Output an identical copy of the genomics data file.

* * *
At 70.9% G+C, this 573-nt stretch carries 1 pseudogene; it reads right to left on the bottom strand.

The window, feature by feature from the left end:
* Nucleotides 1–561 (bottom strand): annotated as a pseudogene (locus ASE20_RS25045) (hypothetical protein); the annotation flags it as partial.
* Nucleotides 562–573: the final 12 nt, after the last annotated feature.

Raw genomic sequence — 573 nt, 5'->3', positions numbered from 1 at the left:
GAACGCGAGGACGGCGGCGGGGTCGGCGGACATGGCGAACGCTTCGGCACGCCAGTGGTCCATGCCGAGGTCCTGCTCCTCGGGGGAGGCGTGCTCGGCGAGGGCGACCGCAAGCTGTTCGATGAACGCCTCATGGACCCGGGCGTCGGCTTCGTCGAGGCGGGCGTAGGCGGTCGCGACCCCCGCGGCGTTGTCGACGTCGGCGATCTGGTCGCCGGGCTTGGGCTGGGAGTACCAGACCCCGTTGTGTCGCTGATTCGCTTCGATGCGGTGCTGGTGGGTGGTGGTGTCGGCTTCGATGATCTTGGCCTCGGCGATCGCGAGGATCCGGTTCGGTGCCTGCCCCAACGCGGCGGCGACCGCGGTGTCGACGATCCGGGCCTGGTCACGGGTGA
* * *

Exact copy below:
At 70.9% G+C, this 573-nt stretch carries 1 pseudogene; it reads right to left on the bottom strand.

The window, feature by feature from the left end:
* Nucleotides 1–561 (bottom strand): annotated as a pseudogene (locus ASE20_RS25045) (hypothetical protein); the annotation flags it as partial.
* Nucleotides 562–573: the final 12 nt, after the last annotated feature.

Raw genomic sequence — 573 nt, 5'->3', positions numbered from 1 at the left:
GAACGCGAGGACGGCGGCGGGGTCGGCGGACATGGCGAACGCTTCGGCACGCCAGTGGTCCATGCCGAGGTCCTGCTCCTCGGGGGAGGCGTGCTCGGCGAGGGCGACCGCAAGCTGTTCGATGAACGCCTCATGGACCCGGGCGTCGGCTTCGTCGAGGCGGGCGTAGGCGGTCGCGACCCCCGCGGCGTTGTCGACGTCGGCGATCTGGTCGCCGGGCTTGGGCTGGGAGTACCAGACCCCGTTGTGTCGCTGATTCGCTTCGATGCGGTGCTGGTGGGTGGTGGTGTCGGCTTCGATGATCTTGGCCTCGGCGATCGCGAGGATCCGGTTCGGTGCCTGCCCCAACGCGGCGGCGACCGCGGTGTCGACGATCCGGGCCTGGTCACGGGTGA